GENDER INEQUALITY, SURVEILLANCE, homophobia, controlled birth rates, cranial digital chips – these sound dystopian, but also strangely familiar. How far are we actually from these developments in the United States? China had the one-child policy for decades, homophobia is existent worldwide, and women still have to fight for equal rights in almost every aspect of life. A People’s Future Of The United States, edited by Victor LaValle and John Joseph Adams, is a collection of 25 short stories from various established and emerging writers that focus on how the United States could look in the future. Through these dystopias, the stories provide a haunting look at the issues we encounter in news in our daily life.
As a whole, the stories in this collection combine new technology and new social norms with people we would today consider victims of systemic injustice, persecuted under current law. For example, in “It Was Saturday Night, I Guess That Makes It All Right,” by Sam J. Miller, a gay man must hide his sexuality in public, while his job is to install surveillance cameras. In another story, “Our Aim Is Not To Die” by A. Merc Rustad, a transgender woman has to hide their real identity to not face imprisonment. In their society, citizens are required to post pictures of their day to the government for transparency reasons. In both stories, and many others, the narratives show how these policies impede a life in freedom.
Other stories focus on rebellious groups that fight for inalienable rights we have today, which have been taken away by oppressive governments. “Read After Burning,” by Maria Dahvana Headley, tells of a group of people that tattoo stories into their skin in order to remember, as they live in a world where books are burnt; teachers, scientists, and people of knowledge are murdered; and parents are prohibited to teach their children how to speak. As I read the stories, I was shocked that the issues seemed to be taken from the news, exaggerating certain societal or cultural norms to critique specific developments of today. For instance, Headley’s story focused on the prohibition of freedom of speech which exists in some Asian, Middle Eastern, and South American countries. Other stories focus on gender inequality which is still an essential struggle globally.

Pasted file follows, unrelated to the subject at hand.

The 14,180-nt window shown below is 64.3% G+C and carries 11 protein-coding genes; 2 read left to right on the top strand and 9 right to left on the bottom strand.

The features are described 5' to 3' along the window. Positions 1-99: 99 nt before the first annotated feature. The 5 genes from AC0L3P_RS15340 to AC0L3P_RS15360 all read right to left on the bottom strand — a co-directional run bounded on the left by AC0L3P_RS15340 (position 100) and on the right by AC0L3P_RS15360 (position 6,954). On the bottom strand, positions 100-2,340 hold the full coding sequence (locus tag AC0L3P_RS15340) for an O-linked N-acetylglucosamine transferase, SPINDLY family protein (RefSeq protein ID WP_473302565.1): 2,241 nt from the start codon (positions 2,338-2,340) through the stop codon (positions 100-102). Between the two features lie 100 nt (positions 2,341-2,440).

One story, “Calendar Girls” by Justina Ireland exaggerates the issue of women’s rights to the point of a Sci-Fi dystopia. “Calendar Girls” follows Alyssa, an African American teenager who sells contraceptives on the street illegally. Ireland addresses the polarizing, but crucial topic of governmental regulated birth control. The story goes on by giving Alyssa the chance to fight for a change in her oppressive society, but the “reality was, she didn’t care (about women’s rights). She just wanted to live her life.” (p.204). This story forces the reader to think about our values, and our actions against injustice today. Do we stand up to change the system, or do we try to escape the system? Interestingly, most stories lead to the conclusion that improving his own situation is better than standing up for his own rights and trying to enhance the situation for all.
I highly recommend this book to anyone who is interested in dystopian novels, or possible future scenarios of the US. Most of the stories include technology that is already available, but not yet accessible to the public. Other stories exaggerate political and social issues we deal with today, as gender equality, racial equality, and the rights and governmental violation of privacy. The book takes social issues to the extreme and interrogates their effects on society and on certain individuals critically. Since most stories closely relate to life today, it challenges interested readers to think about these scenarios, making it a must read for everyone who wants to ponder about the political and social future of the United States.
–Tim Windbrake ’19